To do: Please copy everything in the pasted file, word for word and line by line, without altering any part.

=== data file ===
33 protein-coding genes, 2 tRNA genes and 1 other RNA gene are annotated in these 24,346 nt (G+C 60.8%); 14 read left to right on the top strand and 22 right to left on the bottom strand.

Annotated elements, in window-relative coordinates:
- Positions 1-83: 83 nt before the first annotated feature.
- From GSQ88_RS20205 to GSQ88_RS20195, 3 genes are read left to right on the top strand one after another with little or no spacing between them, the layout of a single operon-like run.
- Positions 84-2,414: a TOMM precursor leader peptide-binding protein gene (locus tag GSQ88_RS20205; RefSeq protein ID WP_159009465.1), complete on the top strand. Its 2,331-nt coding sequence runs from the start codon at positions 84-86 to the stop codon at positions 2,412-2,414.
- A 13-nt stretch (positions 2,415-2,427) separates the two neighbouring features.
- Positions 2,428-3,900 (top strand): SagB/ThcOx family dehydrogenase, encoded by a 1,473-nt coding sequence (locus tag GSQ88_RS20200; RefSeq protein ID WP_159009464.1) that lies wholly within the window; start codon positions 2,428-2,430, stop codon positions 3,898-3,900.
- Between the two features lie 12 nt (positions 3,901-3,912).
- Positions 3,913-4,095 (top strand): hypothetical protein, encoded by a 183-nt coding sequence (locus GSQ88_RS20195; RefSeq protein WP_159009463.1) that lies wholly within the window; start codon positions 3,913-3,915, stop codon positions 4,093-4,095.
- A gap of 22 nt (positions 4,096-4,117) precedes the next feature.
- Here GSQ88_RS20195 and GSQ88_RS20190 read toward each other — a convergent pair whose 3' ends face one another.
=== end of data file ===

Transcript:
33 protein-coding genes, 2 tRNA genes and 1 other RNA gene are annotated in these 24,346 nt (G+C 60.8%); 14 read left to right on the top strand and 22 right to left on the bottom strand.

Annotated elements, in window-relative coordinates:
- Positions 1-83: 83 nt before the first annotated feature.
- From GSQ88_RS20205 to GSQ88_RS20195, 3 genes are read left to right on the top strand one after another with little or no spacing between them, the layout of a single operon-like run.
- Positions 84-2,414: a TOMM precursor leader peptide-binding protein gene (locus tag GSQ88_RS20205; RefSeq protein ID WP_159009465.1), complete on the top strand. Its 2,331-nt coding sequence runs from the start codon at positions 84-86 to the stop codon at positions 2,412-2,414.
- A 13-nt stretch (positions 2,415-2,427) separates the two neighbouring features.
- Positions 2,428-3,900 (top strand): SagB/ThcOx family dehydrogenase, encoded by a 1,473-nt coding sequence (locus tag GSQ88_RS20200; RefSeq protein ID WP_159009464.1) that lies wholly within the window; start codon positions 2,428-2,430, stop codon positions 3,898-3,900.
- Between the two features lie 12 nt (positions 3,901-3,912).
- Positions 3,913-4,095 (top strand): hypothetical protein, encoded by a 183-nt coding sequence (locus GSQ88_RS20195; RefSeq protein WP_159009463.1) that lies wholly within the window; start codon positions 3,913-3,915, stop codon positions 4,093-4,095.
- A gap of 22 nt (positions 4,096-4,117) precedes the next feature.
- Here GSQ88_RS20195 and GSQ88_RS20190 read toward each other — a convergent pair whose 3' ends face one another.